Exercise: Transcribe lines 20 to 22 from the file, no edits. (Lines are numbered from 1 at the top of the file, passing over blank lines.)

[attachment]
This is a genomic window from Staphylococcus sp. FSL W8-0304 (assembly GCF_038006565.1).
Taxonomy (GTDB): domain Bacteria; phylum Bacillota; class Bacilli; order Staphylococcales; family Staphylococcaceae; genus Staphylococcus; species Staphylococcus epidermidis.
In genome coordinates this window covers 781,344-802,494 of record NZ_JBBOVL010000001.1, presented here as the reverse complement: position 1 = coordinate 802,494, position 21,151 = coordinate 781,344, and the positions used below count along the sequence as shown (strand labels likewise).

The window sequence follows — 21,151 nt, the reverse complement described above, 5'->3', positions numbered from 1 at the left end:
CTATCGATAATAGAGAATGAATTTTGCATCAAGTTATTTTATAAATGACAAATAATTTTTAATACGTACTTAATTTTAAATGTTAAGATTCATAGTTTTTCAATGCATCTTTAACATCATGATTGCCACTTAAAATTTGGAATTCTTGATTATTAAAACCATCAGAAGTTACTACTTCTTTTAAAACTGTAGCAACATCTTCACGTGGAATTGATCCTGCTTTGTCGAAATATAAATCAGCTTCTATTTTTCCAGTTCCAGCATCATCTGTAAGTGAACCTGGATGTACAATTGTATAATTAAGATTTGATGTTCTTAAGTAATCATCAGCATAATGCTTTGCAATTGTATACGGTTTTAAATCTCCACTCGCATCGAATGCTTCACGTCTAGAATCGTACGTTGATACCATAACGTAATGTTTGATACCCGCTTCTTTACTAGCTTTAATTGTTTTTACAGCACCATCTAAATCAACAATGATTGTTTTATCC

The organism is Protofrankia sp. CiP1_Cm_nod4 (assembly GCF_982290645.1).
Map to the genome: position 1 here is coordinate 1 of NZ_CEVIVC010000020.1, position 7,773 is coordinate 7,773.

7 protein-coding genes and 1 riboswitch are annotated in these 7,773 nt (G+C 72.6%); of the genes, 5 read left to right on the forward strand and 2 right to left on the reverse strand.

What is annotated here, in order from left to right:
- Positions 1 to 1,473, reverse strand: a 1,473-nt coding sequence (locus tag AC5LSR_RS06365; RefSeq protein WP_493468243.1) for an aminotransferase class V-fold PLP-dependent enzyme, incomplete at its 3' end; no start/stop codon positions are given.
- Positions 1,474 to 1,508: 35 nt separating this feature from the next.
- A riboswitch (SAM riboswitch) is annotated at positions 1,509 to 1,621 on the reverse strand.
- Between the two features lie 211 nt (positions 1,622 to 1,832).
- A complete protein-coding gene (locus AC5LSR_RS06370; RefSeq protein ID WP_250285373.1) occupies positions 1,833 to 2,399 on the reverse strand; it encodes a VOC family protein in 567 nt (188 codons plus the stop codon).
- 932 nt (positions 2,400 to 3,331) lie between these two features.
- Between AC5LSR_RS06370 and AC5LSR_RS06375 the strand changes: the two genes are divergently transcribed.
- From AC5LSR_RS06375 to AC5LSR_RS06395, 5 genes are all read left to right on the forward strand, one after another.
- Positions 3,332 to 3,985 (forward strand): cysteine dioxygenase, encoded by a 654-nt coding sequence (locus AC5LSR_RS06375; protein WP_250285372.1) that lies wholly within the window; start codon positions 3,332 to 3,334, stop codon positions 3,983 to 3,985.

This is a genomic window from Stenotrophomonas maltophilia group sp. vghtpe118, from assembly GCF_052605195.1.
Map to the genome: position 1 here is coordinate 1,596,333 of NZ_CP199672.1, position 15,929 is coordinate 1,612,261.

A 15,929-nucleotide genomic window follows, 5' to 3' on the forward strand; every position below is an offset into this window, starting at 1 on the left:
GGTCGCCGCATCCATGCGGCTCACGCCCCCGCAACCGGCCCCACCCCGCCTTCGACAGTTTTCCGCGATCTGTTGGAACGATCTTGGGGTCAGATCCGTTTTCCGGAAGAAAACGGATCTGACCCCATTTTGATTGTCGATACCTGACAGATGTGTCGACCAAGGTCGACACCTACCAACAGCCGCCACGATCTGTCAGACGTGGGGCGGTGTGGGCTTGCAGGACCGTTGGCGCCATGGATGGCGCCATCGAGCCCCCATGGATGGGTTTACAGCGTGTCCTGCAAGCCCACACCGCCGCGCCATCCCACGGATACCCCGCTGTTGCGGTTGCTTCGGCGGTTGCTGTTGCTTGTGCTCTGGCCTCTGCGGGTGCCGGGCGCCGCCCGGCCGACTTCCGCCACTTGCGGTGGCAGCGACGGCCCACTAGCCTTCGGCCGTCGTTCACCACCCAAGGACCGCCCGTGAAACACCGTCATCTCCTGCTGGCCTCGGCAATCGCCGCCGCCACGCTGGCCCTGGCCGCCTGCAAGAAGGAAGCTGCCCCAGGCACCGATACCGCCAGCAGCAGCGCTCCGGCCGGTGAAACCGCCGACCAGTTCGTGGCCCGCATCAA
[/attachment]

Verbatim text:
Map to the genome: position 1 here is coordinate 1,596,333 of NZ_CP199672.1, position 15,929 is coordinate 1,612,261.

A 15,929-nucleotide genomic window follows, 5' to 3' on the forward strand; every position below is an offset into this window, starting at 1 on the left:
GGTCGCCGCATCCATGCGGCTCACGCCCCCGCAACCGGCCCCACCCCGCCTTCGACAGTTTTCCGCGATCTGTTGGAACGATCTTGGGGTCAGATCCGTTTTCCGGAAGAAAACGGATCTGACCCCATTTTGATTGTCGATACCTGACAGATGTGTCGACCAAGGTCGACACCTACCAACAGCCGCCACGATCTGTCAGACGTGGGGCGGTGTGGGCTTGCAGGACCGTTGGCGCCATGGATGGCGCCATCGAGCCCCCATGGATGGGTTTACAGCGTGTCCTGCAAGCCCACACCGCCGCGCCATCCCACGGATACCCCGCTGTTGCGGTTGCTTCGGCGGTTGCTGTTGCTTGTGCTCTGGCCTCTGCGGGTGCCGGGCGCCGCCCGGCCGACTTCCGCCACTTGCGGTGGCAGCGACGGCCCACTAGCCTTCGGCCGTCGTTCACCACCCAAGGACCGCCCGTGAAACACCGTCATCTCCTGCTGGCCTCGGCAATCGCCGCCGCCACGCTGGCCCTGGCCGCCTGCAAGAAGGAAGCTGCCCCAGGCACCGATACCGCCAGCAGCAGCGCTCCGGCCGGTGAAACCGCCGACCAGTTCGTGGCCCGCATCAA